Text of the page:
Five Words to Change Your Life: Help

We are continuing the series that we started on Sunday called “Five Words to Change Your Life.” The idea is this : Every week, we will look at just one word and how God can use that one word to change your life.
 
This Sunday’s word is really a prayer. It is a confession of need. It is the word help. Sometimes we pray it for ourselves. Sometimes we pray it for other people.
 
Years ago, when I attending seminary in Kansas City, I was a member of an inner-city church called Seven Oaks Church. I really loved the people of that little church.  Once they even asked me to preach when the pastor was on vacation.  It was the first time I ever preached at a church where people talked back to you while you are preaching, I learned that when the sermon is going well, people will say a lot of different things. If it is going well, they’ll say stuff like, “Yes, yes, yes!” or, “Well, well, well!” or “Preach it!”
 
But if the sermon is not going well, you can tell because people will say, “Help him, Jesus!” As a preacher, you do not want to hear, “Help him, Jesus!” I do not want to hear that prayer, because sometimes I am in a position where I need help, but I do not want to admit that I need help.

There is a bunch of reasons why we often do not ask for help: we do not want to look weak or we do not want to be in debt to somebody for helping us out.  Sometimes I don’t even realize I need help, or I’m afraid if I ask somebody for help, they’ll take over, and I’ll lose control.
 
Sunday we will be looking at the story of Jesus first miracle: turning water into wine at a wedding.  This story will help us think through the “help” that we need in our lives and how to ask for it.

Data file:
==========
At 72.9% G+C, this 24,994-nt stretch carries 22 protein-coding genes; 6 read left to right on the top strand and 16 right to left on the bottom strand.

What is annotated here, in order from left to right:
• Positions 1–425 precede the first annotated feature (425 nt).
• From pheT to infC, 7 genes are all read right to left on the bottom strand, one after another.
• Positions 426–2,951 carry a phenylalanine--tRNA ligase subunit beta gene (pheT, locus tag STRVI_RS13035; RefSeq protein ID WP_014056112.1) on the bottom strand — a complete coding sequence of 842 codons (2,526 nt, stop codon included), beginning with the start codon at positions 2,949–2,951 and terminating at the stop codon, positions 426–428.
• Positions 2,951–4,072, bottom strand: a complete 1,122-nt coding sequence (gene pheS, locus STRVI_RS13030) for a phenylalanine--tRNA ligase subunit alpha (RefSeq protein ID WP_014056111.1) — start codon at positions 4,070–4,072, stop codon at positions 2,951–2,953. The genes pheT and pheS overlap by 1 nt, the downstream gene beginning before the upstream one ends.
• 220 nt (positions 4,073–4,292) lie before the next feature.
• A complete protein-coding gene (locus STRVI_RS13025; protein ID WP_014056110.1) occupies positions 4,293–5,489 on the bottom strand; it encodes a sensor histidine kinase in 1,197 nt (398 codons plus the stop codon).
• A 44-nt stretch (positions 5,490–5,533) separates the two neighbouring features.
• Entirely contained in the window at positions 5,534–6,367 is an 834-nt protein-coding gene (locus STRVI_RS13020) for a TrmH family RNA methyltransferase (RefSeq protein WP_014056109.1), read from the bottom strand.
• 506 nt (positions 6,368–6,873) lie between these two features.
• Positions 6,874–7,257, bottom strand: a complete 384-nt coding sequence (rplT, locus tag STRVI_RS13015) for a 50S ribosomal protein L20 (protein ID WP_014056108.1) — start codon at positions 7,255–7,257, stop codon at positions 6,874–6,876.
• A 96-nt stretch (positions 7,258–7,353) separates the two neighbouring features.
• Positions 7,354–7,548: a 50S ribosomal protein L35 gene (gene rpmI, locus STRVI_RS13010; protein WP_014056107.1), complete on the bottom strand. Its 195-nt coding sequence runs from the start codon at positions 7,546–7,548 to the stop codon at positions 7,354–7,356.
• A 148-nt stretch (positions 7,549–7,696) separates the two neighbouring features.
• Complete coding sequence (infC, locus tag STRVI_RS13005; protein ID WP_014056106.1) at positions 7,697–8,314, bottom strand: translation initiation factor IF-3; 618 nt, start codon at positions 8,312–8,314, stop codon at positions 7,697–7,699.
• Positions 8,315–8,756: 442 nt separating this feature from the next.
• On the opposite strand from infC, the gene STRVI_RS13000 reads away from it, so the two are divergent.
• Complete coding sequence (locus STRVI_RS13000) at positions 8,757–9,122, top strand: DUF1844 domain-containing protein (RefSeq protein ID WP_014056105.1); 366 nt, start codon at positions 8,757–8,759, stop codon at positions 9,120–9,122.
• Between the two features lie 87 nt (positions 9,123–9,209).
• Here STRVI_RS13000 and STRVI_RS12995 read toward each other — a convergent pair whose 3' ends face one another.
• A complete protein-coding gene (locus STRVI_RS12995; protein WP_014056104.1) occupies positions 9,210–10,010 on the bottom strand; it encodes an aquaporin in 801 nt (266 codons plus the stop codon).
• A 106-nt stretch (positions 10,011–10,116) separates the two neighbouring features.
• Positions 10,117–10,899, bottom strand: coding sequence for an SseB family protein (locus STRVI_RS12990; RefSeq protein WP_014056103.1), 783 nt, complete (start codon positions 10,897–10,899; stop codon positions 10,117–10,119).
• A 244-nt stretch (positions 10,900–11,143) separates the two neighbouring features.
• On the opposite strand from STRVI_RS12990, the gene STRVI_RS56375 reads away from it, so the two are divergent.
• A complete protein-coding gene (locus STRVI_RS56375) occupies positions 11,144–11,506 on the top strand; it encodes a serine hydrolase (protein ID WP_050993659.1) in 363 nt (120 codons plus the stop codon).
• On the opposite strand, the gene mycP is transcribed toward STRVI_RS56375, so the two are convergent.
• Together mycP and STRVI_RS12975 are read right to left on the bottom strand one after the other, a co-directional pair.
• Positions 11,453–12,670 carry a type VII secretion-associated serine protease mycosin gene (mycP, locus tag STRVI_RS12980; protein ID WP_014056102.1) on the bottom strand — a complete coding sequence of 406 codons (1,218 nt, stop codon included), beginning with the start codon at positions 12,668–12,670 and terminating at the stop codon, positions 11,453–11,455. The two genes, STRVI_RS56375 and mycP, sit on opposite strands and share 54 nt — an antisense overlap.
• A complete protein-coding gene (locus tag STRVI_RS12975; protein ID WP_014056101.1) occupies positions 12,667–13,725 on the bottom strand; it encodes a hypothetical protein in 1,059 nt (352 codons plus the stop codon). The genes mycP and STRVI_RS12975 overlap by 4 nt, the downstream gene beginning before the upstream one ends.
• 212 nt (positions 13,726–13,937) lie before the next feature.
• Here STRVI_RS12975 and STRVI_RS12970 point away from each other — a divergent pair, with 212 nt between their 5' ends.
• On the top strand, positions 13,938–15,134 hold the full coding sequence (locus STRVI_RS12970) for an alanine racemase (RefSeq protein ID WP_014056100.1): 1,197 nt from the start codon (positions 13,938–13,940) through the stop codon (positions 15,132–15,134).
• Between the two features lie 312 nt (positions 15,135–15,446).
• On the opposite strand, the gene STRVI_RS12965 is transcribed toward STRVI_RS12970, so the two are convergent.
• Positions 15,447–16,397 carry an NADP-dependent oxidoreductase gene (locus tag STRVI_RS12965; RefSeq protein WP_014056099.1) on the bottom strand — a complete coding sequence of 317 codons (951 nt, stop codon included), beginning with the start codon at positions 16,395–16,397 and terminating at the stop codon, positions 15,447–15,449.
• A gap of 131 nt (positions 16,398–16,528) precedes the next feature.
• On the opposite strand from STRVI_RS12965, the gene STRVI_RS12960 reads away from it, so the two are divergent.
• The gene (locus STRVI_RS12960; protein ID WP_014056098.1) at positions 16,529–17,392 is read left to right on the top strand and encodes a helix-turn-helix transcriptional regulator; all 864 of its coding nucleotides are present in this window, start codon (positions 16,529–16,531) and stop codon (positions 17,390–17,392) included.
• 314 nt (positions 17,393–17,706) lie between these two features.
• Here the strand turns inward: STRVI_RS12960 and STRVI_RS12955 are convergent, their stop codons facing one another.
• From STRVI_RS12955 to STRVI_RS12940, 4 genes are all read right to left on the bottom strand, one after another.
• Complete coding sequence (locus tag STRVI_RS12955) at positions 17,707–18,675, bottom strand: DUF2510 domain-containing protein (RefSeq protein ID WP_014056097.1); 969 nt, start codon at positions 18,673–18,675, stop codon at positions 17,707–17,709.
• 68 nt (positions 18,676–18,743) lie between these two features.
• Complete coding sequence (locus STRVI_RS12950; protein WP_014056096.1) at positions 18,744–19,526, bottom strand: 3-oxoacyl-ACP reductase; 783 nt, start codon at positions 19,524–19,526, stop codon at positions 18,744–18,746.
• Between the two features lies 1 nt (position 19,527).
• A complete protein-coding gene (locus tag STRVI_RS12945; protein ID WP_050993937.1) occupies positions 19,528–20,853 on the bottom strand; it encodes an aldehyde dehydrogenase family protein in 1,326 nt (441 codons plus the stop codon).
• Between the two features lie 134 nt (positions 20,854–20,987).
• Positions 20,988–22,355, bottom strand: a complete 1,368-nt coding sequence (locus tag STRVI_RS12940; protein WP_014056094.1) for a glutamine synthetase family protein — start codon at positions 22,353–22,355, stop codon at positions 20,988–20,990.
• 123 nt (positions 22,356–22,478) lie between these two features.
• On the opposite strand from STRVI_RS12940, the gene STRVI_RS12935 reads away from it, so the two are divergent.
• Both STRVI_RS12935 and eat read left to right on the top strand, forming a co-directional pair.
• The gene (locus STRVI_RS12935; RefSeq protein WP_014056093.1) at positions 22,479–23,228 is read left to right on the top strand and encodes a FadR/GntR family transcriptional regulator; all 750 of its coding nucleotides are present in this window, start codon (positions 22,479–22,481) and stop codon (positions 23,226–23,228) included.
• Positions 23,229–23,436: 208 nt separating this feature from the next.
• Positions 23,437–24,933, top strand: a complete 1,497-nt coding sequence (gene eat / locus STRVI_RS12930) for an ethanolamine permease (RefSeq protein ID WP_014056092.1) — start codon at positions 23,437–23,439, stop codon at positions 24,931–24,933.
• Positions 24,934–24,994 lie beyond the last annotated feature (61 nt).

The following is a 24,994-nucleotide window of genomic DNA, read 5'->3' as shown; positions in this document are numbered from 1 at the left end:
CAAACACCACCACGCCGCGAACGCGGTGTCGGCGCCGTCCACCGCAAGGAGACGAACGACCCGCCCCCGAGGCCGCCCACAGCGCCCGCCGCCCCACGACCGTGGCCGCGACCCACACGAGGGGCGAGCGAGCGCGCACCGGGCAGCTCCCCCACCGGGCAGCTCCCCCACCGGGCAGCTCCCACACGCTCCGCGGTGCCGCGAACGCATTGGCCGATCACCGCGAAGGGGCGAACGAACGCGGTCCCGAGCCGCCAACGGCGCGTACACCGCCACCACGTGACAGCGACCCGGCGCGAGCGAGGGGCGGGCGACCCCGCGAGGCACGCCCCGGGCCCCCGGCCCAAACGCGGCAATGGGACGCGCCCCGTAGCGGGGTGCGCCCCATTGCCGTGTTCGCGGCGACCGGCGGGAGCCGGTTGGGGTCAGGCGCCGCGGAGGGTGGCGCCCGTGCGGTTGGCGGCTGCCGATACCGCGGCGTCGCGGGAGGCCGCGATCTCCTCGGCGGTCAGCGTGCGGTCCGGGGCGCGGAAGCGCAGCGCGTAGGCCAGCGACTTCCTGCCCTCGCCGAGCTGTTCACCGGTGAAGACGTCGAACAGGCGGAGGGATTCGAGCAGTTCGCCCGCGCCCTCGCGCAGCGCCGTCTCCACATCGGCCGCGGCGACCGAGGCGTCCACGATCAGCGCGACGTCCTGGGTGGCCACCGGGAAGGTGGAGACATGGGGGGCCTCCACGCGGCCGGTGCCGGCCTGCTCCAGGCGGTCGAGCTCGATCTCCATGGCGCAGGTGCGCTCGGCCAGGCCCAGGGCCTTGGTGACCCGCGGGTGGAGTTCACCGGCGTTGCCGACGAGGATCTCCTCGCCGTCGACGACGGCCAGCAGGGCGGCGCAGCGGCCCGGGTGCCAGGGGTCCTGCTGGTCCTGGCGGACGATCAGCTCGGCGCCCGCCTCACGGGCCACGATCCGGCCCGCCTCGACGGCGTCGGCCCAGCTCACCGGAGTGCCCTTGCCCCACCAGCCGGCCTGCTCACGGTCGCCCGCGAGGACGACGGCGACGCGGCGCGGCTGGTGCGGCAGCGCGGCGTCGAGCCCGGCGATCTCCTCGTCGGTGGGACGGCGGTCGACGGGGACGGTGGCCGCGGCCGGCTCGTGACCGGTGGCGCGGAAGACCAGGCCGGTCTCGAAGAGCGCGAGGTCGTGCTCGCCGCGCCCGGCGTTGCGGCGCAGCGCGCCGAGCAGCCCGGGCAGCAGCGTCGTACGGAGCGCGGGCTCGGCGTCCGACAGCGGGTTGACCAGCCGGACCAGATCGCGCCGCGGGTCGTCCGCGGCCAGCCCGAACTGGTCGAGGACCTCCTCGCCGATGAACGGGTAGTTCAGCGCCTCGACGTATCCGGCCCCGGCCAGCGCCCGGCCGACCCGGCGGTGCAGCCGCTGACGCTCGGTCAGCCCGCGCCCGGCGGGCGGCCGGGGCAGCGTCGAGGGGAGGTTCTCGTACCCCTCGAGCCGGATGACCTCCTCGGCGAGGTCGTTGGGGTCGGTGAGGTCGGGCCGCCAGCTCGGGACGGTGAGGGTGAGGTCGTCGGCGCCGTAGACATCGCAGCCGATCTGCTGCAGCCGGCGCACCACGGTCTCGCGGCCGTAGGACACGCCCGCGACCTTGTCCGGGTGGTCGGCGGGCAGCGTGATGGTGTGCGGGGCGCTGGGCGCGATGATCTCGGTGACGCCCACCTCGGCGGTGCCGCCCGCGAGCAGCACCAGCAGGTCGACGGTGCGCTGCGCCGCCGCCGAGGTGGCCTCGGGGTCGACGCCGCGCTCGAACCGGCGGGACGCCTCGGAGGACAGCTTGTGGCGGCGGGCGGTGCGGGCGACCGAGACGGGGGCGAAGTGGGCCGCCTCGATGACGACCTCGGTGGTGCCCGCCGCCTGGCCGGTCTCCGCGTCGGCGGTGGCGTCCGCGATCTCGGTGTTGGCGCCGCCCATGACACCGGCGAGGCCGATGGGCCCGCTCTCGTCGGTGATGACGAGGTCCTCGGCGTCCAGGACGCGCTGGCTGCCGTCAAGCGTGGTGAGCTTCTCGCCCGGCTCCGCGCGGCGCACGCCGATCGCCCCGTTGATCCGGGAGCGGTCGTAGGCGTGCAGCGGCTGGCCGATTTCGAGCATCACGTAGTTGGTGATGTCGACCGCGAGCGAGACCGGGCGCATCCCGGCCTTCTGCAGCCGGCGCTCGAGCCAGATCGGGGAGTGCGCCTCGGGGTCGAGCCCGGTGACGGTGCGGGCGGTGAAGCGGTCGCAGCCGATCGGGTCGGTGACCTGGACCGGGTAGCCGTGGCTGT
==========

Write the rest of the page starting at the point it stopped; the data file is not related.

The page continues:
Five Words to Change Your Life: Wow

n the Journal of Applied Social Psychology, researchers who study hundreds of drivers found we actually take longer to leave a parking space if we know someone is waiting for it than we do if nobody is waiting at all. There is something inside of us that says, “This is my space.”
 
If drivers are in a desperate hurry picking up kids or late for an appointment and they give a little honk, researchers discovered that we make them wait four times longer. This is such a common human instinct that it has its own name: territorialism.

This happens in other arenas too. If you are at a restaurant, the longer the line of people waiting for a table or the more crowded the restaurant, the longer people linger at their table.
 
This is a big problem when it comes to making space for God in our lives:  We have so much going on and jealously guard the boundaries of our lives that we do not have time to examine the condition of our character. We don't have time to put the kind of time that is needed into a soul friendship, to serve, to give, or to volunteer.
 
This Sunday, we are starting a new conversation called “Five Words to Change Your Life.” Everybody is busy, so every week, we will look at just one word God can use to change your life. It will be a season in which we make space for God.
 
This Easter Sunday, the word is “wow.”  We are going to talk about what it is like to live in the age of cynicism, what children can teach us about wonder, and how the first Easter was all about “wow!”  It is going to be a greatSunday!  I hope you can join us!

How We Change: Time

This Sunday we are wrapping up our series on “How God Changes People.”  For this series I have borrowed a phrase from Henry Cloud that reminds us that transformation of the human heart requires grace plus truth plus time.